Anita and I were about ready to throw down.
Your friend is just plain different. You see, Dan and I had past this honeymoon stage of our relationship many years before them, after all, we dated for five and a half years before getting married. But Anita and Lou were new and with their newness came mushy gushy love that made me want to barf all over them.
At this time, Anita and I enrolled into the same credential teaching program. We were daily carpooling to our classes, and we were assigned to the same school for our student teaching. We saw each other before school, in school, at school, after school, at home, at play, EVERYWHERE!
Have you ever spent an immense amount of time with a certain person? It's like eating the same thing for lunch every single day. It's like the cold bean and cheese burrito I had to eat for lunch all four years of high school. Have you ever eaten a cold bean and cheese burrito? Did you know that when you microwave something in the morning, it isn’t still warm by the afternoon? I couldn’t even look inside my lunch bag for fear I would see it, touch it, or smell it. That is how I felt about her; that is how she felt about me. Now don't get me wrong, we still liked each other, a little, but we were tired of each other, allowing every little annoying thing to squeeze the life right out of our friendship. We began to fight like two squabbling sisters. At first it was about little things. She wanted the air conditioner on constantly. I wanted my window rolled down. “Do you have to have your window down?” she asked me. “Do you have to have the air conditioner on all of the time?” I retaliated. She wanted to talk at 7 a.m. in the morning. “So what did you do last night?” she asked. I needed to be quiet at this time because I was still partly asleep. “Shhh,” I put my finger up to her lips to silence her.
One Saturday morning a group of us girls decided to make breakfast together. We chose to make omelets, and I was the one in charge of making them. As I was cooking one, Anita came up behind me and said, “That’s not how you make omelets.”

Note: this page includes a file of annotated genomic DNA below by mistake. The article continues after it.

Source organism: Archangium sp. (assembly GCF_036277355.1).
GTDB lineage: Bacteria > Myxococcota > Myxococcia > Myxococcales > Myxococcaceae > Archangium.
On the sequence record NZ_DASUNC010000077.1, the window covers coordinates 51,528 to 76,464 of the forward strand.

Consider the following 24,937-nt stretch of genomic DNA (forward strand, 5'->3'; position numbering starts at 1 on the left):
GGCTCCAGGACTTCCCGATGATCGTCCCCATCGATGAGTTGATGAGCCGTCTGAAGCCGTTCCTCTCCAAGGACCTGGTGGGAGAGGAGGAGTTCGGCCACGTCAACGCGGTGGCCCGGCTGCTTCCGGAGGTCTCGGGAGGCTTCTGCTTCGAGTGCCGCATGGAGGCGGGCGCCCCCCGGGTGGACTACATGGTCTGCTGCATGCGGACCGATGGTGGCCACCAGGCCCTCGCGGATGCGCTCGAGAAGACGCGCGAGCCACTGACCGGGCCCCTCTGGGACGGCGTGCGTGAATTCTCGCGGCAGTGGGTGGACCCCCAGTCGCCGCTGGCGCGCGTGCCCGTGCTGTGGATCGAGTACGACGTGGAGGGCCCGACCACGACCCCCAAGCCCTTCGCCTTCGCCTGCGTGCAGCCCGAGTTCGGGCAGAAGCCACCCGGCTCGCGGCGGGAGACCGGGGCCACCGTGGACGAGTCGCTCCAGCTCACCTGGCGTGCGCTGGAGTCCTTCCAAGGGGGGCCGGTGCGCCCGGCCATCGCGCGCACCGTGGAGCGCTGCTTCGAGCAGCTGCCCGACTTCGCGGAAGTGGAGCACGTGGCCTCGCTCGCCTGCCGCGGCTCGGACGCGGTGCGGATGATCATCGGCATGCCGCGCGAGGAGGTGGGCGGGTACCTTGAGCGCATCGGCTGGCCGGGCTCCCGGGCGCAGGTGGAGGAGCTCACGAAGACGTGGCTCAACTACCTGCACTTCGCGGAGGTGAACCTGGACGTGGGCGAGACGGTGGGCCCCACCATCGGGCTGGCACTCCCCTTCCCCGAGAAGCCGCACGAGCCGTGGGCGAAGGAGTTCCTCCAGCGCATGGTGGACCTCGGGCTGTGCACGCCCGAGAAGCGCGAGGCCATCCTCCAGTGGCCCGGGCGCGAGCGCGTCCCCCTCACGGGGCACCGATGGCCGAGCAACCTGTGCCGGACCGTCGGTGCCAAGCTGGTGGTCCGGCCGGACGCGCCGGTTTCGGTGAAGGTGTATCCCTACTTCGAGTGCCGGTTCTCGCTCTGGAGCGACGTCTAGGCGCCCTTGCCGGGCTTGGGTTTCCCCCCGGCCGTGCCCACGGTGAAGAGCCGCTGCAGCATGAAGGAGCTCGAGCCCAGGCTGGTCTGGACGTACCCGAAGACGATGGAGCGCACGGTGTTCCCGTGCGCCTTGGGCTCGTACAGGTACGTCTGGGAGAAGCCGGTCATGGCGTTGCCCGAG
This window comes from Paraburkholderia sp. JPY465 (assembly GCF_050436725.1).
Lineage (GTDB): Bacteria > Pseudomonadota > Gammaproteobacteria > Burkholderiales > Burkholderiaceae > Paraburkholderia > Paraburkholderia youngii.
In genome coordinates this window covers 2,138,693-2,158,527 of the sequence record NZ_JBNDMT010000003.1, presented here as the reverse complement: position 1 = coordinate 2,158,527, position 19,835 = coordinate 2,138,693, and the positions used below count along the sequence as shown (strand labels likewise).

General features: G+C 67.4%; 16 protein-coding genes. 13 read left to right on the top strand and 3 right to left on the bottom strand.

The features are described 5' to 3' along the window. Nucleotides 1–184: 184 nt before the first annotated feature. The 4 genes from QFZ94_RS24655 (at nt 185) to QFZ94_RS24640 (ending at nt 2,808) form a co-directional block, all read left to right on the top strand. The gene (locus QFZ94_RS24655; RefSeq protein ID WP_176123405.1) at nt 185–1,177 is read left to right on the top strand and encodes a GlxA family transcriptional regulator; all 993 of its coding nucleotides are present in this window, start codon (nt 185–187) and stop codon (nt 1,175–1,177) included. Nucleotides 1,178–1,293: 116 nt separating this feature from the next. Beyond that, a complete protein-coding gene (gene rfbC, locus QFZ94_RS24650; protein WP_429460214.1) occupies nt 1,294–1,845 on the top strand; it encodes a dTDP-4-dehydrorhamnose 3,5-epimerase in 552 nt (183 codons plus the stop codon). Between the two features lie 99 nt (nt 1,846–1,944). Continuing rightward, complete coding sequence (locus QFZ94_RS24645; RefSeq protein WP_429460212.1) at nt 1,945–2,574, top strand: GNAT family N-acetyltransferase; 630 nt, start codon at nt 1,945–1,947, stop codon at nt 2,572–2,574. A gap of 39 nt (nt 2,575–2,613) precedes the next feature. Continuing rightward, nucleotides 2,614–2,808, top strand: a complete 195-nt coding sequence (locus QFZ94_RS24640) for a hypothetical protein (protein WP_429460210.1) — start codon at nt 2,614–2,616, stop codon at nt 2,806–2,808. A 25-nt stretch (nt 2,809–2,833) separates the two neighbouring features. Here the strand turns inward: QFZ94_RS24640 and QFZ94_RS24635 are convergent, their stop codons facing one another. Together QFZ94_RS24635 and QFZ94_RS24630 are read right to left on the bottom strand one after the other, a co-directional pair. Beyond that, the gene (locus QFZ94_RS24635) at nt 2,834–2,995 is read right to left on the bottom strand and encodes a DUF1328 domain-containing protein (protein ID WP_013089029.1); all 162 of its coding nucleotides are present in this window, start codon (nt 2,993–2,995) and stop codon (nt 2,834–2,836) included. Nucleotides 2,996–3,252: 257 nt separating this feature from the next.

I answered back, “I have always made them this way.”
“Well, that’s not how you do it,” she replied.
She continued to inform me of the “proper way” to make an omelet. (Like there is a proper way.) In all truth, it is a logistic that I don’t really care about. It’s like asking me if I would like to learn the proper way of folding a bed sheet. No! I don’t care. Crumpling it into a ball and stuffing it into the linen closet has always worked for me. Whenever I open the linen cabinet door, a ball of sheets falls right into my arms, and there, half of my job is done. Timesaving technique. Well, I also have a time saving technique to make an omelet. I throw in the ingredients, and my hand does wild, spasmatic movements, flipping, spinning, wacking and splatting until my final product looks like this:
Truthfully, they taste the same when they hit your mouth.
All of a sudden, she grabbed me by my pony tail and jumped onto it like quasimodo; she was ringing my head like a church bell. Oh, you want to go there, do you, I thought in my head. Retaliation was certain. I would not be bullied nor bald. I had only one chance, and I needed to make it count. I swung my arm around and did a little Chuck Noris on her, hitting her upside the head. “Hi ya! Take that!” I shouted out, then laughed an evil laugh, and turned back to my omelet. We were two girls gone wild. She was shocked. Yeah, of course. My moves were amazing. She ran out the door and slammed it behind her. Later she said she couldn’t hear out of her ear. What lies.
Everyone was quiet, frozen stiff. Probably out of fear. Would there be more kung fu? Then I broke the silence, “No one ever pulls my ponytail.” I don’t know why I was saying this. Was it to warn others? Would I be attacking others if they did? Was it because I felt dumb for attacking my friend with a karate chop? I am not sure. But please friends, don’t be scared of me. That was the only time I have attacked a friend. I usually just attack bad guys.
We ended up being hired by the same school district, the same school, and the same grade. So here I was teaching my sixth grade students and there behind them, across the foyer, there she was, teaching her sixth grade class, always in my peripheral. The only time we didn’t see each other was during sleeping hours, and even then we were haunting each other’s dream.
We were fine to go opposite ways. We both prayed, separately, that God would take us out of each other’s lives. Our prayers sounded pretty much the same, similar to an Italian mobster, “God, it's time for, shall we say, Anita to take a trip. I don't want to know where she goes. Just make her be gone. Do we have an understanding?”
But God had something very different in mind.